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Global Nuclear Energy Partnership to expand safe, clean, reliable, affordable nuclear energy worldwide
WASHINGTON, DC - As part of President Bush's Advanced Energy Initiative, Secretary of Energy Samuel W. Bodman announced today a $250 million Fiscal Year (FY) 2007 request to launch the Global Nuclear Energy Partnership (GNEP). This new initiative is a comprehensive strategy to enable the expansion of emissions-free nuclear energy worldwide by demonstrating and deploying new technologies to recycle nuclear fuel, minimize waste, and improve our ability to keep nuclear technologies and materials out of the hands of terrorists.
"GNEP brings the promise of virtually limitless energy to emerging economies around the globe, in an environmentally friendly manner while reducing the threat of nuclear proliferation. If we can make GNEP a reality, we can make the world a better, cleaner, safer place to live," Secretary Sam Bodman said.
As the United States' economy and economies around the world continue to grow, the need for abundant energy resources will also grow. Nuclear energy is safe, environmentally clean, reliable, and affordable. Through GNEP, the United States will work with other nations possessing advanced nuclear technologies to develop new proliferation-resistant recycling technologies in order to produce more energy, reduce waste and minimize proliferation concerns. Additionally, these partner nations will develop a fuel services program to provide nuclear fuel to developing nations allowing them to enjoy the benefits of abundant sources of clean, safe nuclear energy in a cost effective manner in exchange for their commitment to forgo enrichment and reprocessing activities, also alleviating proliferation concerns.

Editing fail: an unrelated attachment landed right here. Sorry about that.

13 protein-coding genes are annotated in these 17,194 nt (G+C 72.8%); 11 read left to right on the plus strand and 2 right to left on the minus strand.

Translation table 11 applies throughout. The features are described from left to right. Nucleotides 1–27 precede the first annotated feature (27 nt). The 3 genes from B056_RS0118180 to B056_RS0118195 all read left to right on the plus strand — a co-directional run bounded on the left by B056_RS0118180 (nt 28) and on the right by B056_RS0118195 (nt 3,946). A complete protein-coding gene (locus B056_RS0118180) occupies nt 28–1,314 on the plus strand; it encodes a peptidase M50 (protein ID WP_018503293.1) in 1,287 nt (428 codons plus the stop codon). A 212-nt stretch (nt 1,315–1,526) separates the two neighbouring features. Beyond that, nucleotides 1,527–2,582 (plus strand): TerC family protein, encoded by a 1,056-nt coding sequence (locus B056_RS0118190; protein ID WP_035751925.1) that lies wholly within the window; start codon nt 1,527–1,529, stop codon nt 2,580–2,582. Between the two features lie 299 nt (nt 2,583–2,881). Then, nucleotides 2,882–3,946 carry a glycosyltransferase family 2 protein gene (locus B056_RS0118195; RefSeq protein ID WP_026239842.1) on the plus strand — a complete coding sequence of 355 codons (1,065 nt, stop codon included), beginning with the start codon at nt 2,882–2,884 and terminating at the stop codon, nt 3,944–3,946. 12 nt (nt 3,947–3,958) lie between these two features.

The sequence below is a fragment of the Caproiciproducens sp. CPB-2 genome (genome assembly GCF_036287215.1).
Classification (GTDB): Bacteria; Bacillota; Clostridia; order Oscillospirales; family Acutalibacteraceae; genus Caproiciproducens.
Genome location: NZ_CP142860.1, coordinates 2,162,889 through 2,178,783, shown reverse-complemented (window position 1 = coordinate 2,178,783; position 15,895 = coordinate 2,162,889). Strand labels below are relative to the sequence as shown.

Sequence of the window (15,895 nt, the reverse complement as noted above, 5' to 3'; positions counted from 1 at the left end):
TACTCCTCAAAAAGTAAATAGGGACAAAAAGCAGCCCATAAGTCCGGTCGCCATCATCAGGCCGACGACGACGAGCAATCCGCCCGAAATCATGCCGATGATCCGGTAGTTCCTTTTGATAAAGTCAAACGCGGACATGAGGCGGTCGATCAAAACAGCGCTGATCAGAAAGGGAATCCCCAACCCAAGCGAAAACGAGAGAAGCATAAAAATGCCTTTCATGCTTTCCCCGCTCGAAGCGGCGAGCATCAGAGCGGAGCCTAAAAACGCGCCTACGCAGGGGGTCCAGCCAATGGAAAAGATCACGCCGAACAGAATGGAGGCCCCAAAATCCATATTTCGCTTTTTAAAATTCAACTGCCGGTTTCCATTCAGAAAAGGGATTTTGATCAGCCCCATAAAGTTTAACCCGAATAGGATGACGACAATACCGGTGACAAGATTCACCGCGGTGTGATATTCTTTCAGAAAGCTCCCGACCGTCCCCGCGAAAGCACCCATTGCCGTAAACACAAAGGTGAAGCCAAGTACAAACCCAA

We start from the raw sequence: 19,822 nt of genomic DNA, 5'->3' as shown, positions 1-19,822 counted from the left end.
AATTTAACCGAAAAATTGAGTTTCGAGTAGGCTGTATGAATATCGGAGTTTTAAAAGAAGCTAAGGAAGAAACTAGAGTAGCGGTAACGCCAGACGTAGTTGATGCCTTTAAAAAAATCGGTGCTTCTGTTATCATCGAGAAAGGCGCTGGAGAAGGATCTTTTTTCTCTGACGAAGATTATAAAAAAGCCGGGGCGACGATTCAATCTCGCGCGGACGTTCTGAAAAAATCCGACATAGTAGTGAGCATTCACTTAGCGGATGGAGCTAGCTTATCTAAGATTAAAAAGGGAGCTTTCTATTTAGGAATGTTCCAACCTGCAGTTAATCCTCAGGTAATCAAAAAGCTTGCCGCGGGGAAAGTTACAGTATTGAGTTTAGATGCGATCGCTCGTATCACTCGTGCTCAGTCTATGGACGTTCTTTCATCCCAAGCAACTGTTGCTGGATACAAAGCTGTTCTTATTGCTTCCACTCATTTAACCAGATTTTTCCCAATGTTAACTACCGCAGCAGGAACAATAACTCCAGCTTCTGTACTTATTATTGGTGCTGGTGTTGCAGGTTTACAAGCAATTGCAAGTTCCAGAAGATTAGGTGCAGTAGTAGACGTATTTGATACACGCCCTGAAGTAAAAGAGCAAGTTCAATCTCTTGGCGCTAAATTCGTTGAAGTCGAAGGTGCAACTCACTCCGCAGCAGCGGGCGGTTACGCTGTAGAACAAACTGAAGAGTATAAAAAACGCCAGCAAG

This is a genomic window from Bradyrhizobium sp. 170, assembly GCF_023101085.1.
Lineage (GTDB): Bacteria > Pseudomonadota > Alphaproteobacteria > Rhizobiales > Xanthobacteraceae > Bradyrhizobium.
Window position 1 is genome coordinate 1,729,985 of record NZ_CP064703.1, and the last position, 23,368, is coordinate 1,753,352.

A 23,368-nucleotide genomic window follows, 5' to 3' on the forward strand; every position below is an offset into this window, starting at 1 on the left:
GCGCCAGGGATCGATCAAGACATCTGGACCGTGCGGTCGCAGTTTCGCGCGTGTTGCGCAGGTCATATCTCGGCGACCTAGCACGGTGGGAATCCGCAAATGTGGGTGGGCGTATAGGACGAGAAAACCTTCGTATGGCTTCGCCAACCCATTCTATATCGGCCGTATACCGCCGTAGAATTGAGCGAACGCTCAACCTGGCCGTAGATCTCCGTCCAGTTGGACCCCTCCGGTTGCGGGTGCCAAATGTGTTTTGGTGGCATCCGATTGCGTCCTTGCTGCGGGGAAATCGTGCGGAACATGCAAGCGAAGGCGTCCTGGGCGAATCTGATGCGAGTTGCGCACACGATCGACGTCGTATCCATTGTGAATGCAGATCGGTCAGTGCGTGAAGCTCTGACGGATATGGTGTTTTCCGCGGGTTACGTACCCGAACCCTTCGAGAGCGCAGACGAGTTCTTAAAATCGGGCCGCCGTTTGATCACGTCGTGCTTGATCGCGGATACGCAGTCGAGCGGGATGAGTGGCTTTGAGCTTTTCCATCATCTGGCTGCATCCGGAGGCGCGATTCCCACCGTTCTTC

The Global Nuclear Energy Partnership has four main goals. First, reduce America's dependence on foreign sources of fossil fuels and encourage economic growth. Second, recycle nuclear fuel using new proliferation-resistant technologies to recover more energy and reduce waste. Third, encourage prosperity growth and clean development around the world. And fourth, utilize the latest technologies to reduce the risk of nuclear proliferation worldwide.
The GNEP strategy includes seven elements, outlined by Secretary Bodman today:
- Building of a new generation of nuclear power plants in the United States.
- Developing and deploying new nuclear recycling technologies.
- Working to effectively manage and eventually store spent nuclear fuel in the United States.
- Designing Advance Burner Reactors that would produce energy from recycled nuclear fuel.
- Establishing a fuel services program that would allow developing nations to acquire and use nuclear energy economically while minimizing the risk of nuclear proliferation.
- Developing and constructing small scale reactors designed for the needs of developing countries.
Improving nuclear safeguards to enhance the proliferation-resistance and safety of expanded nuclear power.
For more information visit gnep.energy.gov
Craig Stevens, 202/586-4940